Mary Queen of Scots and James VI (1542 - 1603)

Pinewood Holiday Park, Racecourse Road, Scarborough, North Yorkshire

Golden Lion Inn, Stithians Lake, Menherion, Redruth, Cornwall

The Sustainability Centre, Droxford Road, East Meon, Petersfield, Hampshire

House of Canmore (1158 - 1153)

Sea Barn Farm Camping Park, Fleet, Weymouth, Dorset

The Civil War and the Commonwealth (1642 - 1660)

Cotswold Farm Park, Bemborough Farm, Guiting Power, Gloucestershire

Brakes Coppice Park, Forewood Lane, Crowhurst, Battle, East Sussex

Edvard I and Edvard II (1272 - 1327)

Top Tongue

Greenacres Camping, Barrow Lane, North Wootton, nr Shepton Mallet, Somerset

Birch Bank Farm, Stamford Lane, Christleton, Chester, Cheshire

The Sarsens (part two)

Cillside Farm, Glenridding, Penrith, Cumbria

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Stone handaxe
THIS small handaxe is one of the most beautiful in the British Museum. It is made from quartz with attractive amethyst banding, a difficult material from which to make tools because it is extremely hard. The toolmaker would have had to hit with considerable force and accuracy to remove flakes. Such a high degree of difficulty makes the thin, symmetrical shape of this piece a masterpiece of the toolmakers art.
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Henry VIII and his six wives
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Henry VIII and his six wivesThe youngest daughter of Ferdinand and Isabella of Spain, Catherine of Aragon was wellaware that her role as Henrys queen was to bear children. A son arrived in 1511, but sadly lived only a few weeks. Five other pregnancies produced only one surviving child, Mary, in 1516.

Desperate for a son, Henrys affections began to wander and in 1519 his mistress Elizabeth Blount gave birth to a boy, named Henry Fitzroy. Henry possibly had a view to making the boy his heir, since by the 1520s Catherines hopes of bearing a son were slight. The king became convinced that God was punishing him for marrying his brother Arthurs widow (even though the Pope had given permission) and he had also fallen in love with Anne Boleyn.

No great beauty, Anne was witty, vivacious and bewitching. She at first resisted Henrys advances but by the end of 1532 was pregnant. Henry demanded a divorce from Catherine, rejecting papal authority and getting Archbishop Cranmer to give him a decree of nullity. His great matter destroyed loyal servants such as Wolsey and Thomas More, while the Act of Supremacy (1534) made him Head of the Church in England.

Henry and Anne married secretly in January 1533 and in September Anne gave birth to a daughter, Elizabeth. Bitterly disappointed, Henrys anguish increased when Anne miscarried twice more, the second time with a son. Anne had failed him. He readily listened to whispers of her adultery with five men (one her brother); Anne was beheaded in May 1536.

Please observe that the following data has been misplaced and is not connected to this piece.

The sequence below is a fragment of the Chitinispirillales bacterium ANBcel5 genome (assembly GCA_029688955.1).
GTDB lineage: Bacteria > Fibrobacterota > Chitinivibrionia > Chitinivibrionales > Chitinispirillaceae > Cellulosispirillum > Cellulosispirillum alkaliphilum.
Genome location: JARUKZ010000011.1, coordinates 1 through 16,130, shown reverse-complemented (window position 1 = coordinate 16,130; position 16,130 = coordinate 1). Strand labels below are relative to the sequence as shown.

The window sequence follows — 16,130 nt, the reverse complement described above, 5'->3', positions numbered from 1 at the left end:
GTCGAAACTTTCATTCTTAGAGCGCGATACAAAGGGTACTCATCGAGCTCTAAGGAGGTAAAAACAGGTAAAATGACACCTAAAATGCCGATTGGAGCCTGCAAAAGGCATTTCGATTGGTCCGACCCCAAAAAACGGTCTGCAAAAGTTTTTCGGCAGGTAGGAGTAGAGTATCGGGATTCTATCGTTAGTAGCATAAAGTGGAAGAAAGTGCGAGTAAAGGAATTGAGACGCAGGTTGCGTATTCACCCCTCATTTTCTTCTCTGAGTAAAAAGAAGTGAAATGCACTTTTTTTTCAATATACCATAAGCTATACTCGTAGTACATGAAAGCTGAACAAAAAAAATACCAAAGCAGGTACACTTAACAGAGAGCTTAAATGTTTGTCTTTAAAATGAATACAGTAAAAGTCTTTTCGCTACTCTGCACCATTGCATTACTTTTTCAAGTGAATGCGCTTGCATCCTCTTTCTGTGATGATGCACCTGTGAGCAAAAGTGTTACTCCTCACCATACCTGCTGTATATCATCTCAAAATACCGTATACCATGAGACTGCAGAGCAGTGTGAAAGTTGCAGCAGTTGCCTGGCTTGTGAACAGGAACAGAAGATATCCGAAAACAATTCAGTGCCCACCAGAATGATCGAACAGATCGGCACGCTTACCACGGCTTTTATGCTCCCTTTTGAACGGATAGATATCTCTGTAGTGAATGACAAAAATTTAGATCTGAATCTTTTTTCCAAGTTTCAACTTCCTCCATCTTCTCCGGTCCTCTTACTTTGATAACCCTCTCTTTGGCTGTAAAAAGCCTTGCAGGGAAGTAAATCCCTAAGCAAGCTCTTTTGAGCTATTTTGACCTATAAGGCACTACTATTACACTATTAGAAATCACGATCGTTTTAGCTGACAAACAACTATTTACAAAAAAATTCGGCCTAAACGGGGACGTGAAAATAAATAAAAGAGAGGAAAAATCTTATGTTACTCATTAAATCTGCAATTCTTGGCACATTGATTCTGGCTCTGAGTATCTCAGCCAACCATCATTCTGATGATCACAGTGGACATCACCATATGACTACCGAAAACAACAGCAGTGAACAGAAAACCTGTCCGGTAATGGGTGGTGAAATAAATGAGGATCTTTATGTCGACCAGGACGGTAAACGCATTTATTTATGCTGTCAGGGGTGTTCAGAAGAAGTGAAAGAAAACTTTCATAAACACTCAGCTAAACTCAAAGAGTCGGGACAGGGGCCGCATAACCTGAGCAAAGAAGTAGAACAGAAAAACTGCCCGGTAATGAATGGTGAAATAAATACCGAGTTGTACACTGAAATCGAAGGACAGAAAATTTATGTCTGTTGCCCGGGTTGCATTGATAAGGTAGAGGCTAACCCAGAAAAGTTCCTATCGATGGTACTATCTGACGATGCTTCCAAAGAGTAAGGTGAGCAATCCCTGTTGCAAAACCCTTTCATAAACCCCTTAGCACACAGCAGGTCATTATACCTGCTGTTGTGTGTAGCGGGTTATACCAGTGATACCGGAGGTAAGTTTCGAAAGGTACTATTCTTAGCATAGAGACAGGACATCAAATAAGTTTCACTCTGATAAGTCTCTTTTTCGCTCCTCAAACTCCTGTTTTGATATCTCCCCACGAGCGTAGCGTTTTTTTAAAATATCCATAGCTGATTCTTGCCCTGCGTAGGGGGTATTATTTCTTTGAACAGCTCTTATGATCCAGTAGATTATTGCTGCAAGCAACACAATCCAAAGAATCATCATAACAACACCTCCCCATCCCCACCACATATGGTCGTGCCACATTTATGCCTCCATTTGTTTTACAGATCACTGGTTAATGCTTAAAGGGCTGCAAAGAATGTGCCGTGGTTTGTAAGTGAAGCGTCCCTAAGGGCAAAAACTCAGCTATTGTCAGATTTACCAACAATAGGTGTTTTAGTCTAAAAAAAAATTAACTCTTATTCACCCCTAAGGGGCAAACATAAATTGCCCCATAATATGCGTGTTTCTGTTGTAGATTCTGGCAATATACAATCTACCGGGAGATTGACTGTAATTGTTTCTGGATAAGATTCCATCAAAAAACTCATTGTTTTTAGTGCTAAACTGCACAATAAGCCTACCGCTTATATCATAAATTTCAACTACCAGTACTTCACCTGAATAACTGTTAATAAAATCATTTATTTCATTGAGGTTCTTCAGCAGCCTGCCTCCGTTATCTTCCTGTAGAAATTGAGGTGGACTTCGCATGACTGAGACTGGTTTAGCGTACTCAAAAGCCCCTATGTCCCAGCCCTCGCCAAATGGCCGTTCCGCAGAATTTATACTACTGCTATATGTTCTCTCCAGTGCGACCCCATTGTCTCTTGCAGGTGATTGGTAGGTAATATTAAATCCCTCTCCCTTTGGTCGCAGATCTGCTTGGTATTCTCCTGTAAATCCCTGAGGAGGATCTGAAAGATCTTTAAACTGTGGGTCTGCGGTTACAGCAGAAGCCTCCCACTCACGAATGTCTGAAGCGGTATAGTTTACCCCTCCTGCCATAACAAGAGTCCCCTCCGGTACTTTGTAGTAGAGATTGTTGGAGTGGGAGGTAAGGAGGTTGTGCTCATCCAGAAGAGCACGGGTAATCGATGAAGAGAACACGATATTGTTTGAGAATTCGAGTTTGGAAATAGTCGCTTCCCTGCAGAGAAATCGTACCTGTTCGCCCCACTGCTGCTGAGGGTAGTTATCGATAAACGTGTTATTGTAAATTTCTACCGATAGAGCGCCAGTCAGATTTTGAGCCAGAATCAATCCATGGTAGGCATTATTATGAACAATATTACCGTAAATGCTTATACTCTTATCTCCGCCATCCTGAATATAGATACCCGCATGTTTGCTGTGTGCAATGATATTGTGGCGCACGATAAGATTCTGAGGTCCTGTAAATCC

Eleven days later, Henry married Jane Seymour, a sweet-natured woman of 27. But the kings joy at their sons birth in October 1537 was short-lived, for his entirely beloved Jane died of childbed fever less than a week later, leaving him grief-stricken.

Henrys fourth marriage, in 1540, was a diplomatic match. He had seen only a portrait of the Protestant princess Anne of Cleves, and was downcast when they met. I like her not, he told Thomas Cromwell. The marriage was not consummated, and a speedy divorce amicably arranged.

Henrys eye next fell on one of Annes ladies-in-waiting. Catherine Howard, only 19 but already sexually adventurous, was an easy tool of her ambitious family. Nineteen days after his divorce, the ageing king married her. But Catherines indiscreet amours continued, and when her enemies told the cuckolded Henry, he wept with rage and self-pity. In February 1542, Catherine followed her lovers to the block.

Divorced, beheaded, died; divorced, beheaded, survived.
Popular rhyme

The king married for the last time in July 1543. Catherine Parr was a widow whose motto was: To be useful in all I do. She proved a kind companion-nurse to the ailing monarch, and a caring stepmother to his youngest children, Edward (6) and Elizabeth (10). After Henrys death on 29 January 1547, Catherine married Thomas Seymour, her fourth husband. She bore a daughter, but, like Jane Seymour before her, sickened with childbed fever and died shortly afterwards.

Golden dawn
Henrys reign began in a blaze of glory and flattery he was the handsomest potentate I have ever set eyes on, according to one ambassador; the whole world will talk of him, cooed another. The first royal wedding was the excuse for a celebration of epic lavishness, with magnificent banquets, music, dancing and jousting. Our time is spent in continual festival, Queen Catherine wrote.

Catherine of Aragon
This stained-glass window shows the queen at prayer. Spanish-born Catherine was intelligent, accomplished and politically astute.

Henry VIII and his six wives

Queens jewel case
A 16th-century jewel case, thought to have been Anne Boleyns. Tall and dark-eyed, Anne played a bold game of coquetry to win her place as Henrys queen.

Henry VIII and his six wives

Gate of no return
In February 1542, Catherine Howard was taken by barge from Hampton Court to the Tower, entering through Traitors Gate. Her careless flirtations had proved fatal.

Henry VIII and his six wives

Bound to obey and serve
Modest, virtuous Jane Seymour lived up her family motto. Adept at managing Henrys moods, she gave him the son he had yearned for.

Henry VIII and his six wives

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